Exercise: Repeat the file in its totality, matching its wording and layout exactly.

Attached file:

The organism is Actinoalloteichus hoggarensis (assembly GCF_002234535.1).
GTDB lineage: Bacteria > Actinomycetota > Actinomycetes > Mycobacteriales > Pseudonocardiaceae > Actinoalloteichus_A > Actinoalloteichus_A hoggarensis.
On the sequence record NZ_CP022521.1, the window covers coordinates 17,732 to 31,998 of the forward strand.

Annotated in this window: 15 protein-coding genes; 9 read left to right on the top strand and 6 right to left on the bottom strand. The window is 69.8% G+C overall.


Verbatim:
The organism is Actinoalloteichus hoggarensis (assembly GCF_002234535.1).
GTDB lineage: Bacteria > Actinomycetota > Actinomycetes > Mycobacteriales > Pseudonocardiaceae > Actinoalloteichus_A > Actinoalloteichus_A hoggarensis.
On the sequence record NZ_CP022521.1, the window covers coordinates 17,732 to 31,998 of the forward strand.

Annotated in this window: 15 protein-coding genes; 9 read left to right on the top strand and 6 right to left on the bottom strand. The window is 69.8% G+C overall.